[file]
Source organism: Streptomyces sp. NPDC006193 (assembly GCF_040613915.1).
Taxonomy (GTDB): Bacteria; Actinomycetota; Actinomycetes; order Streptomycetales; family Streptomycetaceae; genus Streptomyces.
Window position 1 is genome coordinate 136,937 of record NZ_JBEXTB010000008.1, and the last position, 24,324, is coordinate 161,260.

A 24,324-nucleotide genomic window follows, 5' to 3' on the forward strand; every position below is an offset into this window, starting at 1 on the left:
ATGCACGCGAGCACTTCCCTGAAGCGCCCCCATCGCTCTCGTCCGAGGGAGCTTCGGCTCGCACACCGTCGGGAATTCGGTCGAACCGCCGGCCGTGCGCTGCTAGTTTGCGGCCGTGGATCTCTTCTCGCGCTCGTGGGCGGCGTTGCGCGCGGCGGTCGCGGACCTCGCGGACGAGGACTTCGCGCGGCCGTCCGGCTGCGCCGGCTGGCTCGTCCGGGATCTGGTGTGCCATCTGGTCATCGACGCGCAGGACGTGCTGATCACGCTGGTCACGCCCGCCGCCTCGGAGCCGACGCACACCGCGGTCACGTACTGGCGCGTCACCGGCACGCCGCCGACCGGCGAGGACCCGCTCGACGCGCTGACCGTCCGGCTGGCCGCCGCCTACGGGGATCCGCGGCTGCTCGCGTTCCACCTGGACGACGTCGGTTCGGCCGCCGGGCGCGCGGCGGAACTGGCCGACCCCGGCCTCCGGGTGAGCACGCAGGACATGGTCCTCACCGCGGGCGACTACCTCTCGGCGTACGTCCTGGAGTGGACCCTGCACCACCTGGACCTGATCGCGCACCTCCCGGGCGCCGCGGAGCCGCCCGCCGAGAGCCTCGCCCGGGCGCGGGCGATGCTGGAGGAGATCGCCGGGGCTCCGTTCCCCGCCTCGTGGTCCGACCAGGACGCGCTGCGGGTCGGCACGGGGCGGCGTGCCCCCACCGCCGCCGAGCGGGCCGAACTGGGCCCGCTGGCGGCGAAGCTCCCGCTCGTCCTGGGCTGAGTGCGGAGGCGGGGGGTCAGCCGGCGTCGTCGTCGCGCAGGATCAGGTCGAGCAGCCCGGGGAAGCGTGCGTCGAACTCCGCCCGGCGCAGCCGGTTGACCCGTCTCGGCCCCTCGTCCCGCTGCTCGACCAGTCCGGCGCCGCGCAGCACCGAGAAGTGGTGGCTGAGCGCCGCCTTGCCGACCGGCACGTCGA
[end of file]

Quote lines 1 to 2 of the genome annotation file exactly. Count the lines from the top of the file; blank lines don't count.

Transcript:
Source organism: Streptomyces sp. NPDC006193 (assembly GCF_040613915.1).
Taxonomy (GTDB): Bacteria; Actinomycetota; Actinomycetes; order Streptomycetales; family Streptomycetaceae; genus Streptomyces.